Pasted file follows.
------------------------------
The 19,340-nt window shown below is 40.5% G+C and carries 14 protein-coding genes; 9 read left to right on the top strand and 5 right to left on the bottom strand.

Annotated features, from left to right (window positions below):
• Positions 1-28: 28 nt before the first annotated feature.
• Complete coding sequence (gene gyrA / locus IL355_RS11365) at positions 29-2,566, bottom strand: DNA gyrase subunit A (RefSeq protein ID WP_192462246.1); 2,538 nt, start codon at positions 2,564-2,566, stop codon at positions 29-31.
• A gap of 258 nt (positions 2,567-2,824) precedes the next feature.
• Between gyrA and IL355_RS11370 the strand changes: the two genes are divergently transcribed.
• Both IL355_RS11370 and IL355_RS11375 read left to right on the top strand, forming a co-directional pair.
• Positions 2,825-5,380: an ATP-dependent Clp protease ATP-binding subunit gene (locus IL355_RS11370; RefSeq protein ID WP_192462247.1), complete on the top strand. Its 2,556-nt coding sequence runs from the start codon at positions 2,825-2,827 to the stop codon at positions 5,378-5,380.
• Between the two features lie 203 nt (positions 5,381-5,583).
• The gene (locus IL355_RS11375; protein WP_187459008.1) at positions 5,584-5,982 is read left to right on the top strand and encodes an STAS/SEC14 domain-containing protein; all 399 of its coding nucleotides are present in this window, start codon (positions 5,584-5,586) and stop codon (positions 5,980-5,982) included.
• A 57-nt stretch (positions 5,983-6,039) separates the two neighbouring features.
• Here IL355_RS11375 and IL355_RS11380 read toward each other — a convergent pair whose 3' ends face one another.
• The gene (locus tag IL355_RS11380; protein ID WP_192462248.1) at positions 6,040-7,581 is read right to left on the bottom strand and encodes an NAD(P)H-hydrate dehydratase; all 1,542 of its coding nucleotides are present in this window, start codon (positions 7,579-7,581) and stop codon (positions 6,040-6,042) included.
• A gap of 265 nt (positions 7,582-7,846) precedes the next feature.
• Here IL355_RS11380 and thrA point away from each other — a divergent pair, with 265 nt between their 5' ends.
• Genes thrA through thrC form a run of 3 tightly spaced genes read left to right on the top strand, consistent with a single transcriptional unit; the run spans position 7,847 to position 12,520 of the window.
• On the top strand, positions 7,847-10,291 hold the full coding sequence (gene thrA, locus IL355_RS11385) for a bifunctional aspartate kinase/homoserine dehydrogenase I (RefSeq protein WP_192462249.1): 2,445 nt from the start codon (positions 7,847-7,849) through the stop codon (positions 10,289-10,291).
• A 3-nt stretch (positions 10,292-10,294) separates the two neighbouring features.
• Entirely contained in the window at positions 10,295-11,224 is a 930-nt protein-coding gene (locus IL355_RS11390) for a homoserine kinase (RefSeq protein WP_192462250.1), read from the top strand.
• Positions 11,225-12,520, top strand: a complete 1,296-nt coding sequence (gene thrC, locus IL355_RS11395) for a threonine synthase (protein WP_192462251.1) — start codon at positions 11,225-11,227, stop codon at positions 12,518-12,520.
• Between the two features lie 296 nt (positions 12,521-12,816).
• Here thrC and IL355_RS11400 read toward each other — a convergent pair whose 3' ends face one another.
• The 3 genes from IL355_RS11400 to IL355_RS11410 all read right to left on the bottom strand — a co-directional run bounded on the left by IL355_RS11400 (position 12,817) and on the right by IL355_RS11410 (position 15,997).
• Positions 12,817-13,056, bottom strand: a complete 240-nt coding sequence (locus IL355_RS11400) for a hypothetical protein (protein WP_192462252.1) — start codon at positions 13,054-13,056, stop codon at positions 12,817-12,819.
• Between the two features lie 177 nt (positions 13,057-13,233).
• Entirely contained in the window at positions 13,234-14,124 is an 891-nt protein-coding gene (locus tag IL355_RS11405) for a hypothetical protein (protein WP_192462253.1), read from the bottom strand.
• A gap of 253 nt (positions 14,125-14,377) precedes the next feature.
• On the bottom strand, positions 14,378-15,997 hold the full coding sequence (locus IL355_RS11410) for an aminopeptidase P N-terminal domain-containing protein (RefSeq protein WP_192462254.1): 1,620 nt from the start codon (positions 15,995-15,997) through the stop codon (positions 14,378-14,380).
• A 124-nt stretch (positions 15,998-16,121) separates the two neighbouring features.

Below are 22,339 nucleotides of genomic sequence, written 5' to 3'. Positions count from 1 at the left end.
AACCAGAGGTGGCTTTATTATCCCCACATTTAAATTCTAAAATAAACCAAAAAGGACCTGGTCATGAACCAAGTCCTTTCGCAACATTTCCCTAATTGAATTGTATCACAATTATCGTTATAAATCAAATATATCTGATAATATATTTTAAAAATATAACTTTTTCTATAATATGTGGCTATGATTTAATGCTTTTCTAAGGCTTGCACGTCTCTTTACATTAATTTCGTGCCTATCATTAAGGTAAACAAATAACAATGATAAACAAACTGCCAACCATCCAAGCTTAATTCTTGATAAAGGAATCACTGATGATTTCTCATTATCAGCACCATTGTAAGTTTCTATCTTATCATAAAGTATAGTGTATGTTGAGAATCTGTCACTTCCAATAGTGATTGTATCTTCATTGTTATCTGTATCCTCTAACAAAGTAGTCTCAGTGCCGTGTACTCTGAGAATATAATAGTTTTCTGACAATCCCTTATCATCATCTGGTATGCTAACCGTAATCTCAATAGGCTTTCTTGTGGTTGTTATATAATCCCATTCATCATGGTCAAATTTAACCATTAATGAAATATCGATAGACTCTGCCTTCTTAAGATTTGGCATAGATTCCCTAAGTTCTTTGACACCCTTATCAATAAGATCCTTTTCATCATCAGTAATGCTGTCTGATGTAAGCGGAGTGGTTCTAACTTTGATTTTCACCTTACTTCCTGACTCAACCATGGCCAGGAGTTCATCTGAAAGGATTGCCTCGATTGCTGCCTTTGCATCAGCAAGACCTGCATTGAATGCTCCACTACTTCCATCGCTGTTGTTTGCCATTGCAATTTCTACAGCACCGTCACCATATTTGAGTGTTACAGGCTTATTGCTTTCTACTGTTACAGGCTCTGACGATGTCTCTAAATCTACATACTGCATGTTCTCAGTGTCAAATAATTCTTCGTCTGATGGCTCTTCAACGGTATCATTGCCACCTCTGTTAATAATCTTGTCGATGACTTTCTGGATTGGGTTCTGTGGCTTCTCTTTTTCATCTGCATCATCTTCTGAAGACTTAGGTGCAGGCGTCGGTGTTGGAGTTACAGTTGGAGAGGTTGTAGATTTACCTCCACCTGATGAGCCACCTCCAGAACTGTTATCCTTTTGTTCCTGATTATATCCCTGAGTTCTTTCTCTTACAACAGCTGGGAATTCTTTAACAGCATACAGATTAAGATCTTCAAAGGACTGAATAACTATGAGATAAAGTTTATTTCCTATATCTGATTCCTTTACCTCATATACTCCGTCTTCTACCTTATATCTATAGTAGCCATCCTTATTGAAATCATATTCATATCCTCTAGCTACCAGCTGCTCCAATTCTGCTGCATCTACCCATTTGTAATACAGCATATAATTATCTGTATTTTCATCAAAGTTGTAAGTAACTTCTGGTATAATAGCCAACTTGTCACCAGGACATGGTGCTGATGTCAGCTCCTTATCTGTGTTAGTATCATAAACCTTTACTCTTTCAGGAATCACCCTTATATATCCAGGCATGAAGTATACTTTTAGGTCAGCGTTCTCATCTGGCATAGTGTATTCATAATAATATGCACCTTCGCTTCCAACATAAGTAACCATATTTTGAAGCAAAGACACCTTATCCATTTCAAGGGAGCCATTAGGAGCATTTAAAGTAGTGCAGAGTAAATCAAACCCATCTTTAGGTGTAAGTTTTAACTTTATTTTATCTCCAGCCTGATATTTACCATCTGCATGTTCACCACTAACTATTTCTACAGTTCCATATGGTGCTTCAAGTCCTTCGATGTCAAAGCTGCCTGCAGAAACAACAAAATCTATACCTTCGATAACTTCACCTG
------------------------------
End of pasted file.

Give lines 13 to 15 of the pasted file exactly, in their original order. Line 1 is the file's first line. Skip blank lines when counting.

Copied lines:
• The gene (locus tag IL355_RS11380; protein ID WP_192462248.1) at positions 6,040-7,581 is read right to left on the bottom strand and encodes an NAD(P)H-hydrate dehydratase; all 1,542 of its coding nucleotides are present in this window, start codon (positions 7,579-7,581) and stop codon (positions 6,040-6,042) included.
• A gap of 265 nt (positions 7,582-7,846) precedes the next feature.
• Here IL355_RS11380 and thrA point away from each other — a divergent pair, with 265 nt between their 5' ends.